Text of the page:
However, based on prior research suggesting that an individual’s personal ties may contribute to their resistance against stresses and strains [1, 3, 5, 9] we set out to confirm this hypothesis conducting a prospective study, intended to run from January 2018 until December 2020. We recruit our sample at the low-threshold ambulatory “The Buoy” (Ambulatorium “Die Boje”, www.​die-boje.​at) situated in the 17th district of Vienna, Austria. The examination of our subject’s mental health shortly after experiencing an adverse event with special regard to the grown-up attachment figures is defined as our main matter of interest. We monitor participants with a history of loss, violence or divorce and aim to assess symptoms of depression, anxiety or posttraumatic stress.
As we depend on own resources, the study site’s and the study populations’ options it was clear that certain obstacles must be assumed in the attempt to investigate resilience in children who rely on psychotherapy in a low-threshold outpatient setting. Looking through studies conducted on traumatized children we found that there are hardly any descriptions of recruitment processes and potential barriers researchers had to face.
Literature reviews quite sufficiently sum up described recruitment strategies for children in different matters of research like behavioral health (REACH-Strategies, [6]) or pediatric dental health [8]. Nevertheless, only some of the mentioned strategies apply to our sensitive field of investigation.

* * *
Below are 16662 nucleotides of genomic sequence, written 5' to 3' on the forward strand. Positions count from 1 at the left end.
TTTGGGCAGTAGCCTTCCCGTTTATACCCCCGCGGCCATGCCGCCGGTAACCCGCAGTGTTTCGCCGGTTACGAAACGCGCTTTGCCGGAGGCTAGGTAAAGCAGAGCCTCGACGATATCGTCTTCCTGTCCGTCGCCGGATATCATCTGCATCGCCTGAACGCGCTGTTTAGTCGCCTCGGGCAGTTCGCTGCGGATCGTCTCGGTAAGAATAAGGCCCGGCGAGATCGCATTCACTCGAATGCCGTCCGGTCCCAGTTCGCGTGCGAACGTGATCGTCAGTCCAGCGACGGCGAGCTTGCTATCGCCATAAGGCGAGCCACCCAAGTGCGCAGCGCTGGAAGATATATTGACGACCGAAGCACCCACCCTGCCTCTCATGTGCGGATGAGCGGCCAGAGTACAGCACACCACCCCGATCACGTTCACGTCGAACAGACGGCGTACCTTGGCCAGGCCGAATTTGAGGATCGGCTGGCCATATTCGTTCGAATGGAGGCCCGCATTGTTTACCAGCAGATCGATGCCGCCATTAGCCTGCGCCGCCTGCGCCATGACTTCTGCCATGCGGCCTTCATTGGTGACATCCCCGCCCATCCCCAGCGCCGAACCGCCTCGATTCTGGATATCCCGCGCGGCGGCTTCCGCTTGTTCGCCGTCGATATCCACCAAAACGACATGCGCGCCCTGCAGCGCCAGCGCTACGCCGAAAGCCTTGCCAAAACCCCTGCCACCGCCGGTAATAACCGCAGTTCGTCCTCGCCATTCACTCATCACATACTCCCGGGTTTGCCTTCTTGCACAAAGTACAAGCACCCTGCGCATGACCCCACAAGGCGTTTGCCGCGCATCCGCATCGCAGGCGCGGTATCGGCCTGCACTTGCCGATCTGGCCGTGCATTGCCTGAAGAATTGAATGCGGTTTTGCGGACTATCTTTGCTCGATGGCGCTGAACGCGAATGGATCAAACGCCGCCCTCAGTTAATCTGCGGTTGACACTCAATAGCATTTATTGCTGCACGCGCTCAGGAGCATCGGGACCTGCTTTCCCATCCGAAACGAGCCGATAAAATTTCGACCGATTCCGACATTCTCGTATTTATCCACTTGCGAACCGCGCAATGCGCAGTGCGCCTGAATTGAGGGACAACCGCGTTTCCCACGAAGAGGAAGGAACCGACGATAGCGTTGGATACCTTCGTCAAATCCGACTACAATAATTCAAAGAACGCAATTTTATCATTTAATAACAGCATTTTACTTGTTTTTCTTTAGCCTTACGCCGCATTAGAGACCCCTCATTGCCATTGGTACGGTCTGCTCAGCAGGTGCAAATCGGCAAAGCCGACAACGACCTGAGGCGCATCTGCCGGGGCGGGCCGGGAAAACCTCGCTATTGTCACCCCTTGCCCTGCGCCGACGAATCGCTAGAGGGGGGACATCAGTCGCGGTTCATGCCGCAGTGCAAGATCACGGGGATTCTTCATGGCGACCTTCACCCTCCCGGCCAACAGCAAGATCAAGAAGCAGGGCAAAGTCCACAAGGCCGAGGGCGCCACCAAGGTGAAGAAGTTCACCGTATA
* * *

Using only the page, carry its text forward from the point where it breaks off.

However, even the best recruitment strategies are likely to fail if there are factors which hinder a family’s participation. Thus, besides functional recruitment strategies, we must take note of the barriers which occur throughout recruitment processes. Sifers, Puddy, Warren and Roberts [7] conducted a literature review on 260 papers of four journals publishing in the field of child psychology and conclude that most papers hold no information about the drop-out rates of eligible participants or the attrition of study samples.
In their survey, Rau et al. [4] examined potential barriers that must be overcome in running studies in organizations of interest. Overstress, lack of time and non-acceptance towards the study or the researcher or fear of additional efforts have prior been described as reasons why organizations rejected participation in research projects. They also criticize the lack of systematic description on the barriers of recruitment, especially in scientific research on children in sensitive issues like sexual abuse. They found that gaining access to the organizations of interest is one major barrier.